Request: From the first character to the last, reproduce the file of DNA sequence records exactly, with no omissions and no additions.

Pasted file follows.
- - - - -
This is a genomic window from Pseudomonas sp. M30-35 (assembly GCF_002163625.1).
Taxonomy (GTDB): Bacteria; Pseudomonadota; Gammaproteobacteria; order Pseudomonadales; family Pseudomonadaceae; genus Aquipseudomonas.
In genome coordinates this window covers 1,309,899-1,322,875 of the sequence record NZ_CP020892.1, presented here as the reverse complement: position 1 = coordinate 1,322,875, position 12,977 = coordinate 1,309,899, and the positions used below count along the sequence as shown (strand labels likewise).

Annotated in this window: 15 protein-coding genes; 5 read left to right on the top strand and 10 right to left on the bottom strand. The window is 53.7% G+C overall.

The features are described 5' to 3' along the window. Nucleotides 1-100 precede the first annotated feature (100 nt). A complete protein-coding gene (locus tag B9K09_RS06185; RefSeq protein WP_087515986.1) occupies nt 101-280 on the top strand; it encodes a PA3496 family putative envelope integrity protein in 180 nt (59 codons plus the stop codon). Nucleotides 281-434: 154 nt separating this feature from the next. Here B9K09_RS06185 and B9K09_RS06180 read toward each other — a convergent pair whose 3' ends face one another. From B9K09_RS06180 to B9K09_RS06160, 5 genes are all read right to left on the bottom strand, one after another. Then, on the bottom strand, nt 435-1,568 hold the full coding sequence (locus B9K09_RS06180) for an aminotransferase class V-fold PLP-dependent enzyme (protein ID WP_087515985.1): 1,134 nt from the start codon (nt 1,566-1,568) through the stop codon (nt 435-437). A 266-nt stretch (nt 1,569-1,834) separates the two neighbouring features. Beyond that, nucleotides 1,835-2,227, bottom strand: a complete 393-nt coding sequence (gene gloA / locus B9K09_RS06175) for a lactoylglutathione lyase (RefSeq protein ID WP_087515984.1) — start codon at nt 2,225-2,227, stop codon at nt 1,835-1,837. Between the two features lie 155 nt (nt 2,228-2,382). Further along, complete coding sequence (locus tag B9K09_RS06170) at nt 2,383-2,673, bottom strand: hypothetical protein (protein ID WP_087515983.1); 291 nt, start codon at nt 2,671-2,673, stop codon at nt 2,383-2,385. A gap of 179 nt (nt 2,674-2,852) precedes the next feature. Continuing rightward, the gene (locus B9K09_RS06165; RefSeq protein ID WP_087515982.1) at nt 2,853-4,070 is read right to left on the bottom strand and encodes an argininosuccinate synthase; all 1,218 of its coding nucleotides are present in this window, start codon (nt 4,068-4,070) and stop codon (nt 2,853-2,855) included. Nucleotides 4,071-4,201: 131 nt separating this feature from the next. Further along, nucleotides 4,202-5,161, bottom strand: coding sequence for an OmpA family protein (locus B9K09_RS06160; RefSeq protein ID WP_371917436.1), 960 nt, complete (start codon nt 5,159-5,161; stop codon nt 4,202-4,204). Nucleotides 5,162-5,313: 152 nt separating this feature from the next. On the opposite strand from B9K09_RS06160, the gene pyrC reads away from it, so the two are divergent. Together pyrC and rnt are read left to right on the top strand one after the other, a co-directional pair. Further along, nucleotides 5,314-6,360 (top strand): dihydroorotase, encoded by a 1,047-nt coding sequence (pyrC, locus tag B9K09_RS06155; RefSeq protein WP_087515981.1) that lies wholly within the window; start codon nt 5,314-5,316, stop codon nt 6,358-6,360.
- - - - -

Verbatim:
This is a genomic window from Pseudomonas sp. M30-35 (assembly GCF_002163625.1).
Taxonomy (GTDB): Bacteria; Pseudomonadota; Gammaproteobacteria; order Pseudomonadales; family Pseudomonadaceae; genus Aquipseudomonas.
In genome coordinates this window covers 1,309,899-1,322,875 of the sequence record NZ_CP020892.1, presented here as the reverse complement: position 1 = coordinate 1,322,875, position 12,977 = coordinate 1,309,899, and the positions used below count along the sequence as shown (strand labels likewise).

Annotated in this window: 15 protein-coding genes; 5 read left to right on the top strand and 10 right to left on the bottom strand. The window is 53.7% G+C overall.

The features are described 5' to 3' along the window. Nucleotides 1-100 precede the first annotated feature (100 nt). A complete protein-coding gene (locus tag B9K09_RS06185; RefSeq protein WP_087515986.1) occupies nt 101-280 on the top strand; it encodes a PA3496 family putative envelope integrity protein in 180 nt (59 codons plus the stop codon). Nucleotides 281-434: 154 nt separating this feature from the next. Here B9K09_RS06185 and B9K09_RS06180 read toward each other — a convergent pair whose 3' ends face one another. From B9K09_RS06180 to B9K09_RS06160, 5 genes are all read right to left on the bottom strand, one after another. Then, on the bottom strand, nt 435-1,568 hold the full coding sequence (locus B9K09_RS06180) for an aminotransferase class V-fold PLP-dependent enzyme (protein ID WP_087515985.1): 1,134 nt from the start codon (nt 1,566-1,568) through the stop codon (nt 435-437). A 266-nt stretch (nt 1,569-1,834) separates the two neighbouring features. Beyond that, nucleotides 1,835-2,227, bottom strand: a complete 393-nt coding sequence (gene gloA / locus B9K09_RS06175) for a lactoylglutathione lyase (RefSeq protein ID WP_087515984.1) — start codon at nt 2,225-2,227, stop codon at nt 1,835-1,837. Between the two features lie 155 nt (nt 2,228-2,382). Further along, complete coding sequence (locus tag B9K09_RS06170) at nt 2,383-2,673, bottom strand: hypothetical protein (protein ID WP_087515983.1); 291 nt, start codon at nt 2,671-2,673, stop codon at nt 2,383-2,385. A gap of 179 nt (nt 2,674-2,852) precedes the next feature. Continuing rightward, the gene (locus B9K09_RS06165; RefSeq protein ID WP_087515982.1) at nt 2,853-4,070 is read right to left on the bottom strand and encodes an argininosuccinate synthase; all 1,218 of its coding nucleotides are present in this window, start codon (nt 4,068-4,070) and stop codon (nt 2,853-2,855) included. Nucleotides 4,071-4,201: 131 nt separating this feature from the next. Further along, nucleotides 4,202-5,161, bottom strand: coding sequence for an OmpA family protein (locus B9K09_RS06160; RefSeq protein ID WP_371917436.1), 960 nt, complete (start codon nt 5,159-5,161; stop codon nt 4,202-4,204). Nucleotides 5,162-5,313: 152 nt separating this feature from the next. On the opposite strand from B9K09_RS06160, the gene pyrC reads away from it, so the two are divergent. Together pyrC and rnt are read left to right on the top strand one after the other, a co-directional pair. Further along, nucleotides 5,314-6,360 (top strand): dihydroorotase, encoded by a 1,047-nt coding sequence (pyrC, locus tag B9K09_RS06155; RefSeq protein WP_087515981.1) that lies wholly within the window; start codon nt 5,314-5,316, stop codon nt 6,358-6,360.